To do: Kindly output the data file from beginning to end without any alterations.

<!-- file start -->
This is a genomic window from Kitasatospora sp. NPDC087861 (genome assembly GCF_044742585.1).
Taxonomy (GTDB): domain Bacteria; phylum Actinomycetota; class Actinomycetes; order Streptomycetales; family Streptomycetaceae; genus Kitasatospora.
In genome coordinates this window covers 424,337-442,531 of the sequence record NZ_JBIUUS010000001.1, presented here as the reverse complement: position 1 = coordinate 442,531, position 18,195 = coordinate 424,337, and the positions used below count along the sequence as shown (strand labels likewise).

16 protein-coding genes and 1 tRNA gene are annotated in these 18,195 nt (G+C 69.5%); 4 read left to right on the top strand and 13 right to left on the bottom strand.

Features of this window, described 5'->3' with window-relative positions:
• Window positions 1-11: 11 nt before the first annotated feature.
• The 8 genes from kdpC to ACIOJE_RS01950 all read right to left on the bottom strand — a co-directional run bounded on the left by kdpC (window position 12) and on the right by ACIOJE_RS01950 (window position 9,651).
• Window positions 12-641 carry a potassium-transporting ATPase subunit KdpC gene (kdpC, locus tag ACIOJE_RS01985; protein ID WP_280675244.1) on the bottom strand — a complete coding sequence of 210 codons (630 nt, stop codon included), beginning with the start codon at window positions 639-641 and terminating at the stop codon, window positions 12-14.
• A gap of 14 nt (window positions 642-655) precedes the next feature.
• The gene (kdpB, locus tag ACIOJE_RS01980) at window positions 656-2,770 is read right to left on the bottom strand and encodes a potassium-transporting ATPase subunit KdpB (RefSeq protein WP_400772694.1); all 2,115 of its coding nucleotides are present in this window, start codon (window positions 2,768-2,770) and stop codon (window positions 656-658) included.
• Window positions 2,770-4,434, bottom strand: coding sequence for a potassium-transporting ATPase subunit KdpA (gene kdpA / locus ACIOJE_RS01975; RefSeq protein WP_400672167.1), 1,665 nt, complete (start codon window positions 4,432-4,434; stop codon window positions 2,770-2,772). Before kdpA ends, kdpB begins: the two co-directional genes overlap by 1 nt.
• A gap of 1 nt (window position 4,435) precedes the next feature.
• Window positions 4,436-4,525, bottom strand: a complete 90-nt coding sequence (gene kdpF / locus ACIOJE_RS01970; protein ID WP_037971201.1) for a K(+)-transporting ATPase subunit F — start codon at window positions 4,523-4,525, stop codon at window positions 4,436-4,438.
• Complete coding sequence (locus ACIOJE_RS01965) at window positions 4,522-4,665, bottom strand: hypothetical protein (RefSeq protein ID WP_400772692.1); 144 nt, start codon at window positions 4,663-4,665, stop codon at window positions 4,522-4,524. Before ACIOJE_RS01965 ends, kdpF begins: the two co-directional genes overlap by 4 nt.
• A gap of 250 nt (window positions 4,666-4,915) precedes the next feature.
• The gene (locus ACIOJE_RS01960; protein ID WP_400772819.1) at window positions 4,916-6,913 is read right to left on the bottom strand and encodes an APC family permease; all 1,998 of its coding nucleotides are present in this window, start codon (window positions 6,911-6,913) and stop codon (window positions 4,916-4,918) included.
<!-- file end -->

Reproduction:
This is a genomic window from Kitasatospora sp. NPDC087861 (genome assembly GCF_044742585.1).
Taxonomy (GTDB): domain Bacteria; phylum Actinomycetota; class Actinomycetes; order Streptomycetales; family Streptomycetaceae; genus Kitasatospora.
In genome coordinates this window covers 424,337-442,531 of the sequence record NZ_JBIUUS010000001.1, presented here as the reverse complement: position 1 = coordinate 442,531, position 18,195 = coordinate 424,337, and the positions used below count along the sequence as shown (strand labels likewise).

16 protein-coding genes and 1 tRNA gene are annotated in these 18,195 nt (G+C 69.5%); 4 read left to right on the top strand and 13 right to left on the bottom strand.

Features of this window, described 5'->3' with window-relative positions:
• Window positions 1-11: 11 nt before the first annotated feature.
• The 8 genes from kdpC to ACIOJE_RS01950 all read right to left on the bottom strand — a co-directional run bounded on the left by kdpC (window position 12) and on the right by ACIOJE_RS01950 (window position 9,651).
• Window positions 12-641 carry a potassium-transporting ATPase subunit KdpC gene (kdpC, locus tag ACIOJE_RS01985; protein ID WP_280675244.1) on the bottom strand — a complete coding sequence of 210 codons (630 nt, stop codon included), beginning with the start codon at window positions 639-641 and terminating at the stop codon, window positions 12-14.
• A gap of 14 nt (window positions 642-655) precedes the next feature.
• The gene (kdpB, locus tag ACIOJE_RS01980) at window positions 656-2,770 is read right to left on the bottom strand and encodes a potassium-transporting ATPase subunit KdpB (RefSeq protein WP_400772694.1); all 2,115 of its coding nucleotides are present in this window, start codon (window positions 2,768-2,770) and stop codon (window positions 656-658) included.
• Window positions 2,770-4,434, bottom strand: coding sequence for a potassium-transporting ATPase subunit KdpA (gene kdpA / locus ACIOJE_RS01975; RefSeq protein WP_400672167.1), 1,665 nt, complete (start codon window positions 4,432-4,434; stop codon window positions 2,770-2,772). Before kdpA ends, kdpB begins: the two co-directional genes overlap by 1 nt.
• A gap of 1 nt (window position 4,435) precedes the next feature.
• Window positions 4,436-4,525, bottom strand: a complete 90-nt coding sequence (gene kdpF / locus ACIOJE_RS01970; protein ID WP_037971201.1) for a K(+)-transporting ATPase subunit F — start codon at window positions 4,523-4,525, stop codon at window positions 4,436-4,438.
• Complete coding sequence (locus ACIOJE_RS01965) at window positions 4,522-4,665, bottom strand: hypothetical protein (RefSeq protein ID WP_400772692.1); 144 nt, start codon at window positions 4,663-4,665, stop codon at window positions 4,522-4,524. Before ACIOJE_RS01965 ends, kdpF begins: the two co-directional genes overlap by 4 nt.
• A gap of 250 nt (window positions 4,666-4,915) precedes the next feature.
• The gene (locus ACIOJE_RS01960; protein ID WP_400772819.1) at window positions 4,916-6,913 is read right to left on the bottom strand and encodes an APC family permease; all 1,998 of its coding nucleotides are present in this window, start codon (window positions 6,911-6,913) and stop codon (window positions 4,916-4,918) included.